jQuery UI Bootstrap

jQuery UI Bootstrap is an open-source effort by @addyosmani to introduce the Bootstrap styling into the standard jQuery UI widgets.  It covers many of the widgets available on the jQuery UI website including:

  • Accordion
  • Tabs
  • Buttons and Button Sets
  • Horizontal slider
  • Progress Bar
  • Dialogs
  • Icons
  • Date Picker


Whilst it’s still a work in process, what’s available already is fantastic and I’d love to see where this project goes.  It’s the next logical step for the Bootstrap framework; we have the standard web elements and layouts, now it’s about making those pages interactive using one of the most popular widget libraries available, jQuery UI, and making that look like the rest of the site…well it just makes good sense.


Here’s a quick introduction to Bootstrap for those that haven’t yet heard of it, or aren’t sure what it does.

Bootstrap is a prototyping framework introduced by Twitter in mid-2011.  It’s aimed at making more consistent browsing experience for users as they browse various sites and applications on the web.  It’s free, open-source, and uses LessCSS making it a breeze to modify to suit your own needs.

Since it’s launch, it has been very well received by the developer community, and I’ve noticed it being adopted by many popular websites and open-source software including:

I’ve even used it on the Cube Websites website for the form elements and as a grid system.

Get Started

jQuery UI Bootstrap seems like a great idea, and has a lot of potential for making Bootstrap even better.  I’ll definitely be trying it on my next project involving UI widgets.  Whilst it looks fantastic already, I’d love to see where it goes from here.  One of the things I’d like to see is the stylesheets done in Less so that the widgets can be customised to look exactly how the web designer wants.


When working with databases, you may want a table structure which allows your record to have a parent record (heirachical recordset).  In simple scenarios it’s easy enough to simply have a parent_id column. However, for displaying the entire tree you’ll need a lot of recursion to go through all the top level nodes, test for children, and then test the children for children etc.  It soon proves to be very long-winded and inefficient.

Instead of using the standard parent_id approach, there’s a database structure known as the Nested Set Model.  The nested set model uses an algorithm which basically uses tree traversal to number each node, and once the numbering is complete it becomes very easy to query the tree and search, whether its for root nodes (base node), leaf nodes (nodes with no children) or branches (the path from the root node to a particular node).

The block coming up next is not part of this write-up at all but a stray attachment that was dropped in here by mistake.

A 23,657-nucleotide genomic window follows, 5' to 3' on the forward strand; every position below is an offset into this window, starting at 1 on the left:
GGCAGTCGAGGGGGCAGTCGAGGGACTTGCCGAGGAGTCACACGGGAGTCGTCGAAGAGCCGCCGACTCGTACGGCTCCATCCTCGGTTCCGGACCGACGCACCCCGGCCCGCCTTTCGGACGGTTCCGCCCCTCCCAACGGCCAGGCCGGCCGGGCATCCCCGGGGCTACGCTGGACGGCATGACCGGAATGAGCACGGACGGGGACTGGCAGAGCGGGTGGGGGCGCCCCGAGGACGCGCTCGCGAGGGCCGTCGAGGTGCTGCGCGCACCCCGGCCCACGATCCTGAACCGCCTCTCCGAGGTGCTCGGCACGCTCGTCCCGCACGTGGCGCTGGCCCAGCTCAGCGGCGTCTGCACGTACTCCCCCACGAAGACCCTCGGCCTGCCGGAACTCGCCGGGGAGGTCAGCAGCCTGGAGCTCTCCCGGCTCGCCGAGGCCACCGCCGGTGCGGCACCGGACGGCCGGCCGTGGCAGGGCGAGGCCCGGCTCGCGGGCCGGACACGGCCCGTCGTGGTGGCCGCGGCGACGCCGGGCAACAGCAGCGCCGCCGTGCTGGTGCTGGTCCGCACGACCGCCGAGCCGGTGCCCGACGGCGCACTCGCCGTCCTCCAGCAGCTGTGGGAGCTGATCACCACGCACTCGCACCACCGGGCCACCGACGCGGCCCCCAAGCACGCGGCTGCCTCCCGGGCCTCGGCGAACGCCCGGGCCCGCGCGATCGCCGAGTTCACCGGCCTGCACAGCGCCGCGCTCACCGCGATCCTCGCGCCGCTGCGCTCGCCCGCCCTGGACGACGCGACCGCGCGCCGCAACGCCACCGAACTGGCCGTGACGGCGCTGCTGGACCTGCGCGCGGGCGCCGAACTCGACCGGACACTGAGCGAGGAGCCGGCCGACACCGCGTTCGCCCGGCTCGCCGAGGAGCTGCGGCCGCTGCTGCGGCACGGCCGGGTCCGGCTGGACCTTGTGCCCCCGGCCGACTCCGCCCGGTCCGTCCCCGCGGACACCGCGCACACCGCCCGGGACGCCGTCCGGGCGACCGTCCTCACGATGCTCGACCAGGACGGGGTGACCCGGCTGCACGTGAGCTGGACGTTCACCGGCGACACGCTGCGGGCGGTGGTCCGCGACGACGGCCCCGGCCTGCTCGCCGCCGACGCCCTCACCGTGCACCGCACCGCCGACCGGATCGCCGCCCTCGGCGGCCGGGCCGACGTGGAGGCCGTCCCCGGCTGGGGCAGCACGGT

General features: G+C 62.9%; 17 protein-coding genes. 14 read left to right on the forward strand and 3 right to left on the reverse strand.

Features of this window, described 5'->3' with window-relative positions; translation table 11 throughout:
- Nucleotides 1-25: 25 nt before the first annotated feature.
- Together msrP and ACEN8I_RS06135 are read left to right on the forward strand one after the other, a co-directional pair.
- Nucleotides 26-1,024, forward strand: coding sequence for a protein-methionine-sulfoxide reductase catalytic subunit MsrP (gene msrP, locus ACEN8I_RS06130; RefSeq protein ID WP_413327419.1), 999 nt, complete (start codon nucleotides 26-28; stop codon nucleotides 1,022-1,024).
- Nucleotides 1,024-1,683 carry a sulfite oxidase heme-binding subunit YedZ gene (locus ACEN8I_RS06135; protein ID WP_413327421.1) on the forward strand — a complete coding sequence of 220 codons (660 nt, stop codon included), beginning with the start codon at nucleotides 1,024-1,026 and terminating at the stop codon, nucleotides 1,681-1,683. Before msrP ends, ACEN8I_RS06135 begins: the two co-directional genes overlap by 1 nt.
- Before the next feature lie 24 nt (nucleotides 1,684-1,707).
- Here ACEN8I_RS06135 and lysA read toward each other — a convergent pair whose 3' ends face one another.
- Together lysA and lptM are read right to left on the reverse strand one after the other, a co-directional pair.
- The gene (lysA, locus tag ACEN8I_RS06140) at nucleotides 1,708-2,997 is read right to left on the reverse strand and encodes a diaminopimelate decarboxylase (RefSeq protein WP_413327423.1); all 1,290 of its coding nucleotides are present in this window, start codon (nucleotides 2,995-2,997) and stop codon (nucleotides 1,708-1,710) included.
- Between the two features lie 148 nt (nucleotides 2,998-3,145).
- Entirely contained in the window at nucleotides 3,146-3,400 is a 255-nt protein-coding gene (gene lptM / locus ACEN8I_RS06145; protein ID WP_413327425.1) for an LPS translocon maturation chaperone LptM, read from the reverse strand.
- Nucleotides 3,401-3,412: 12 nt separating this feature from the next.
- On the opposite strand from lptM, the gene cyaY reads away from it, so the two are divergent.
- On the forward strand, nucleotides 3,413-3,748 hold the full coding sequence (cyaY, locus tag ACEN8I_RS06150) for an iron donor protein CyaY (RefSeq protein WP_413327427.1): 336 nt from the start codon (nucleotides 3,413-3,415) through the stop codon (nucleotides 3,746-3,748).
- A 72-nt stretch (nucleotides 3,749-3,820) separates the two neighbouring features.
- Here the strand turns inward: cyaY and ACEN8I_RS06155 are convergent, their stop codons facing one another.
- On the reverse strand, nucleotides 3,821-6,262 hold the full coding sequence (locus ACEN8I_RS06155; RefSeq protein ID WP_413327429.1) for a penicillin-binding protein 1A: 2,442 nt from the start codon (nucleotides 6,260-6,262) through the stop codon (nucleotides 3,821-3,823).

As the tree traversal for numbering the nodes is required, the Nested Set Model requires slightly more overhead when updating the table (each node needs to be renumbered when a change is made), but as mentioned earlier, is very efficient when it comes to actually querying the table.

Example Usage Scenario

A simple use for Nested Set Model would be a category table for a website, where categories can have subcategories.  And even subcategories can have subcategories.  Categories are generally setup in the admin on most sites, and even then are rarely updated so the fact that updating a Nested Set can be a bit slow isn’t actually a issue.  On the frontend the visitors and customers will simply be viewing categories, so they’ll be reaping the benefits of the efficiency and great performance of the Nested Set Model.

Introducing Baobab

Baobab is a free PHP/MySQL implementation of the Nested Set Model.  It can be modified to work with other database systems too.  Baobab uses the Nested Set Model, but also the offers the advantage of supporting multiple trees in the same table, or alternatively you can setup different trees in individual tables, depending on your requirements.

It takes an Object-Oriented approach (OOP) and provides you with an entire API of useful methods including:

  • getRoot()
  • appendChild()
  • getTreeHeight()
  • deleteNode()

Just take a look at the documentation page to see how much Baobab has to offer.

Download and Install

Getting started with Baobab is dead simple.  It’s an open-source project hosted on GitHub which you can download here.  Once you’ve got the code it’s a simple case of placing the classes wherever you need them, include them in your PHP and use the Simple Tree Example to get started.  If you’re more confident then you can have a look at the Multiple Tree Example.

Baobab on GitHub


I’ve found Baobab particularly useful in my projects and have extended it to tie in with my own PHP library.  It offers you the power of using nested sets, without requiring you to code your own implementation of nested.  There’s a lot of useful functions in there, plus the default SQL structure can easily be extended to contain your own table fields too.

It’s great, it’s free and if you need to hold data in a tree structure then it’s certainly worth checking out.

Less CSS is a great way to develop your stylesheets for websites.  It lets you create nested rules, specify variables, functions and so much more.

To use Less on a website you have 2 options:

  1. Use JavaScript to compile on-the-fly.  This isn’t really recommended as you’re now relying on JavaScript for your website to look the way it should.  It also creates additional overhead as your page needs to load in the JS file, load your less stylesheet and finally render your stylesheet by parsing it through the Less Javascript library.
  2. Compile your Less stylesheet into CSS, and include is as a normal stylesheet.

The compilation method is obviously the best option as you get the benefits of using Less, and then using it as any other CSS stylesheet.

Whilst the compiled method might be great for when you’ve finished developing, during development you’d still have to use the Less JS method or compile your Less file into CSS each time you make modifications, which can easily become tedious.

This is where SimpLESS comes in.  SimpLess is real-time Less compiler.  You simply drag and drop your less file(s) into the app, and it recompiles your Less file into a CSS file every time you save it.